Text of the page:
Tendulkar's sterling performances, his fascinating duels for supremacy with contemporaries -- Brian Lara, Ricky Ponting, Inzamam-ul Haq, Jacques Kallis among batsmen; Shane Warne, Muttiah Muralitharan, Wasim Akram among bowlers -- embellished modern cricket and globalised the game, asserts Ayaz Memon who has observed the cricketing colossus from the day he made his Test debut in November 1989.
I watched Sachin Tendulkar make his Test debut on November 15, 1989 at Karachi against Pakistan.
He was a gawky, curly-haired 16 year old who spoke in squeaky monosyllables, taking refuge from the media glare by deflecting queries to Chandu Borde.
The former India captain was manager on that tour, and his main task was to keep vigil on Tendulkar who had a tendency to sleepwalk!
Interest in Tendulkar was high. A world record partnership with Vinod Kambli in a Bombay schools cricket tournament in 1987-1988, when he was not quite 15, had brought him instant global attention.
Before he turned 16, he had also scored centuries on debut in Ranji, Duleep and Irani Trophy cricket.
This marked him out as a precocious talent, to the manner born, as it were.
But sceptics aren't easily convinced and some red flags were raised. Understandably so.
Sport is full of examples of promising careers being prematurely extinguished because of early burnout, inability to handle pressure or being quickly 'found out' by rivals.
Of what mettle was Tendulkar?
Thirty-four years later, the answer to that question has to be seen in the context of not just what he did in his first series, which was admirable, but his career in its entirety, which is mind-boggling.
While there have been players with longer careers, there is nobody with the avalanche of milestones and records as him, the richness of his achievements spread over different formats, and straddling many generations.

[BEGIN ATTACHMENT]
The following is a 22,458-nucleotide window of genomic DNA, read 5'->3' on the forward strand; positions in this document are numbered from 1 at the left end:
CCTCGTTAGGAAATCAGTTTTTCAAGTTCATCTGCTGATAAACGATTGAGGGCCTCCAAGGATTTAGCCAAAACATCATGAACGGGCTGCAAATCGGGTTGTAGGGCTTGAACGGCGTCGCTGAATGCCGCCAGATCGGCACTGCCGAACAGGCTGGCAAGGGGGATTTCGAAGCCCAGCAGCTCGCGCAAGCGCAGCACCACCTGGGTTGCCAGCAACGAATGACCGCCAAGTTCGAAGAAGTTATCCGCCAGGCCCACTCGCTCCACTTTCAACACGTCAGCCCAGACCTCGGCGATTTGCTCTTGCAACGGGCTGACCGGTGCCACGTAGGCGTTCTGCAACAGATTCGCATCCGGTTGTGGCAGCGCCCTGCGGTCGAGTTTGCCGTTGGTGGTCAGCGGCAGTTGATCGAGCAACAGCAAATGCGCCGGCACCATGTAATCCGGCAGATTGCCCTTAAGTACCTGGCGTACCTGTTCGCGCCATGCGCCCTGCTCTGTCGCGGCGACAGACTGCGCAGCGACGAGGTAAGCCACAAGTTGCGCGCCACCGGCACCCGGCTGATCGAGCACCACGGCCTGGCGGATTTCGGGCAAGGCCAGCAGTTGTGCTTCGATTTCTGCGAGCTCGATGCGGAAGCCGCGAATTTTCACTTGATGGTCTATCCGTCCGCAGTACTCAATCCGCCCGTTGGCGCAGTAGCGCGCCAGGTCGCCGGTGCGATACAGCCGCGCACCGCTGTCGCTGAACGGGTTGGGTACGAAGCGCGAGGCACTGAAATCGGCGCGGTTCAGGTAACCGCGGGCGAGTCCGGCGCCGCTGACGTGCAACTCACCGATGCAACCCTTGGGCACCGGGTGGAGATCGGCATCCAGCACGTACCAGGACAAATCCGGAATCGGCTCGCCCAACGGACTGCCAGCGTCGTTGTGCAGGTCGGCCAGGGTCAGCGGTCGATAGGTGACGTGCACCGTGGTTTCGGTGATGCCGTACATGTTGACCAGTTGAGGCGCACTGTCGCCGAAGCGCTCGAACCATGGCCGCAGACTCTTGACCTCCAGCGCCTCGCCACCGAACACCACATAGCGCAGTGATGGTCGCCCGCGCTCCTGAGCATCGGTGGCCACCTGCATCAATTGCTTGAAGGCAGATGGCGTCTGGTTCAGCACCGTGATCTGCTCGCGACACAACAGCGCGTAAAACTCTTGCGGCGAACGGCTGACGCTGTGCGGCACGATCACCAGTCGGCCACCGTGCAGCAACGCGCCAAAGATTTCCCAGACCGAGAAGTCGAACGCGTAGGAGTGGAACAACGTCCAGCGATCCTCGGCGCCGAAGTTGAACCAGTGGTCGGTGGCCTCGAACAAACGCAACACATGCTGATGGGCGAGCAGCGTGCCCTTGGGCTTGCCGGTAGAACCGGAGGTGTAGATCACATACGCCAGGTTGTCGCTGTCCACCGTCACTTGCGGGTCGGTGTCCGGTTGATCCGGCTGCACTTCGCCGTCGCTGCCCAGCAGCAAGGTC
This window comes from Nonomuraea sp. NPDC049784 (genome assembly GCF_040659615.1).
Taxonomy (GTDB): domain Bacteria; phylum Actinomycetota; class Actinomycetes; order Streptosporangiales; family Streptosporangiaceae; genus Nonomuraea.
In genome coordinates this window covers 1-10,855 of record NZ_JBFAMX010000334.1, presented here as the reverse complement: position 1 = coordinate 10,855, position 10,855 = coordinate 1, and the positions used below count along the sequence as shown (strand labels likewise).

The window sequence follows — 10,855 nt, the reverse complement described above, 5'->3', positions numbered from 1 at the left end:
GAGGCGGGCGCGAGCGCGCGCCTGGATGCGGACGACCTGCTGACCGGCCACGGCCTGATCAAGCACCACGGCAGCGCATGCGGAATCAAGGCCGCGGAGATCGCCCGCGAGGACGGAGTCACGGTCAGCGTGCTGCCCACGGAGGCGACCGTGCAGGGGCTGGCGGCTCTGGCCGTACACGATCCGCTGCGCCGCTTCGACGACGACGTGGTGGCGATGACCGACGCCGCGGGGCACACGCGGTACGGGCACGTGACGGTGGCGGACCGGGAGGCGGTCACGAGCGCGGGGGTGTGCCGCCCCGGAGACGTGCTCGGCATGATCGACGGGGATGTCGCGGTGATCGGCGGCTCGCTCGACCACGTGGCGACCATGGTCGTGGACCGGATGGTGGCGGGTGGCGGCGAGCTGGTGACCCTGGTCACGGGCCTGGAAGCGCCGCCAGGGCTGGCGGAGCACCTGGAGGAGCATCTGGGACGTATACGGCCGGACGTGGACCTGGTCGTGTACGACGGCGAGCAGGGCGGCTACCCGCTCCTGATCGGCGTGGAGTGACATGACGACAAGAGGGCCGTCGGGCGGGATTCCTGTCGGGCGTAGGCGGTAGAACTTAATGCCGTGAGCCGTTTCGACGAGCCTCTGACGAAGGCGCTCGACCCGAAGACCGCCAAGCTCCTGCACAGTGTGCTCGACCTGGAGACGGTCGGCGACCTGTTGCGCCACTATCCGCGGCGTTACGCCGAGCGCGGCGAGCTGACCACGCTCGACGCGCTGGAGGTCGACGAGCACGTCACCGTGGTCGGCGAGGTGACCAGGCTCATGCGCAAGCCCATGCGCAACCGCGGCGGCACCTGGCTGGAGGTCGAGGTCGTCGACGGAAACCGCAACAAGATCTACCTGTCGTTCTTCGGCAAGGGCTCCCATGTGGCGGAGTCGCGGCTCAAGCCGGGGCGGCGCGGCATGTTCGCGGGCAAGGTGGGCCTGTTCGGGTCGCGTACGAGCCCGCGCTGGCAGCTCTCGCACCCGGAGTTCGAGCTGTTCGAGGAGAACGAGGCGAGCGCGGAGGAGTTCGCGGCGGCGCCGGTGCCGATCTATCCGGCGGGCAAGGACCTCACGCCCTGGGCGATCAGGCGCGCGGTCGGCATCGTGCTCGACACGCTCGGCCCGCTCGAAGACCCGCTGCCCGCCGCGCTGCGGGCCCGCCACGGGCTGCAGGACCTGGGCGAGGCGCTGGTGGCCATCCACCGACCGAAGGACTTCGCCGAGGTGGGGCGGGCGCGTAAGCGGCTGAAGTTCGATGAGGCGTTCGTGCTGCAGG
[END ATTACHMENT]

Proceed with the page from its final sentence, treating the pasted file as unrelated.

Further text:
For almost a quarter of a century, as the world underwent tumultuous changes, Tendulkar had the cricket universe in thrall.
His cherubic innocence had fans welcoming him into their hearts from the start.
His teenage vulnerability against aggressive rivals, many of them seemingly twice his size, made them possessive and protective about him.
He was quick to dispel these concerns with magnificent talent and steely temperament.
Only five-foot-five, he vanquished challenges in the middle with the relish of a gladiator who got a high from being in combat.
The more he played, the more he succeeded, the more gigantic his stature became in the sport.
By the time he finished, he was readily acknowledged as among the 'rarest of rare'.
It is the virtue of genius to make the most difficult things look simple. But let this not gloss over ambition, hard work, complete dedication, undying passion, and obsession, to keep getting better and better.
Tendulkar's sterling performances, his fascinating duels for supremacy with contemporaries -- Brian Lara, Ricky Ponting, Inzamam-ul Haq, Jacques Kallis among batsmen; Shane Warne, Muttiah Muralitharan, Wasim Akram among bowlers -- embellished modern cricket and globalised the game.